world of breeding and showing pedigreed cats knows no national boundaries.
Thousands of people all over the globe proudly display their pets
to judges and to the public on any given week-end. An example of cat
fancier dedication is that once the Iron Curtain was lifted, the Russian
cat fancy emerged from the underground and began holding cat shows.
Russian breeders have introduced their country’s own unique breeds,
including the Siberian (one of the oldest known breeds); and the Mei
Toy and the Kural Bobtail which were previously unknown to the rest
of the world, but which were carefully developed and nurtured despite
a restrictive society’s laws and hardship.
cats are registered with various independent registries throughout
the world, each of which promulgates written “standards of perfection”
against which the cats are judged in competition, and that constitute
the ideal toward which breeders strive. The Cat Fanciers’ Association
(CFA), founded in 1906, is the world’s largest of these registries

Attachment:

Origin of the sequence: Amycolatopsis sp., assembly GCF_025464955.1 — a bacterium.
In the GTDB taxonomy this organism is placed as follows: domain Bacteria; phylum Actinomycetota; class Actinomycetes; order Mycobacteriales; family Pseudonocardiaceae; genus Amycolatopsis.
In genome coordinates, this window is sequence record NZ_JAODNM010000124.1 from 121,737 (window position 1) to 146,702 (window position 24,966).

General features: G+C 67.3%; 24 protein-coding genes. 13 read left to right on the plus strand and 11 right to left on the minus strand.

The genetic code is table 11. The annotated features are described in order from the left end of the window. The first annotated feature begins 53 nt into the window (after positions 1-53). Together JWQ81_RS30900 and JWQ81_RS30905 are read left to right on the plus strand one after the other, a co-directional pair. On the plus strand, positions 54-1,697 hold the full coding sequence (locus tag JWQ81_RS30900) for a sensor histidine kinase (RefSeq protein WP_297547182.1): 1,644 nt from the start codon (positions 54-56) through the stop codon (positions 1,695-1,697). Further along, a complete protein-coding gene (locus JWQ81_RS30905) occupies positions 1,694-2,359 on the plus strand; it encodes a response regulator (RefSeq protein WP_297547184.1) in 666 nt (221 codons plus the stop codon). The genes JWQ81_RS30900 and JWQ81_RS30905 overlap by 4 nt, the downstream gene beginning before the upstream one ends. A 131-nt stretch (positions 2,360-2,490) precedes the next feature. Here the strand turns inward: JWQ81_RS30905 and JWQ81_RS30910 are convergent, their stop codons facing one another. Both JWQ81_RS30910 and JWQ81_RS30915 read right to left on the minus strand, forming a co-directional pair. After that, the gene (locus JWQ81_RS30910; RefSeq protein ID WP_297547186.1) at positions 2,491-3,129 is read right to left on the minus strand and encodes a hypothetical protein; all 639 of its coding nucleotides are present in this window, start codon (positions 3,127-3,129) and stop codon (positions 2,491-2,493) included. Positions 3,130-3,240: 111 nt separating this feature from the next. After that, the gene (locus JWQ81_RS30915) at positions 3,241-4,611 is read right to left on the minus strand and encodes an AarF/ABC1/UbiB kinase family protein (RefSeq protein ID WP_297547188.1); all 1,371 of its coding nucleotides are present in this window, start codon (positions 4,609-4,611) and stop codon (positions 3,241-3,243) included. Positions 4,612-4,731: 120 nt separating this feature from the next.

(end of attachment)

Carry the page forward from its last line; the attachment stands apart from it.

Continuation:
and licenses shows held by the 582 affiliate clubs in the U.S., Canada,
Europe and Asia. CFA recognizes 37 distinct and unique breeds, and
approximately 15-20 additional breeds may be recognized by one or
more of the other world’s registries.
should come as no surprise that cat fanciers love cats, and that this
love is not limited to the pedigreed cats. CFA leads the world in
activities that promote the health and the welfare of all cats.
Cat shows include competition for pedigreed championship cats, and
for altered (neutered or spayed) pedigreed cats, and even for the
lovely random-bred household cats. CFA’s Winn Feline Foundation funds
important veterinary medical studies. The non-profit organization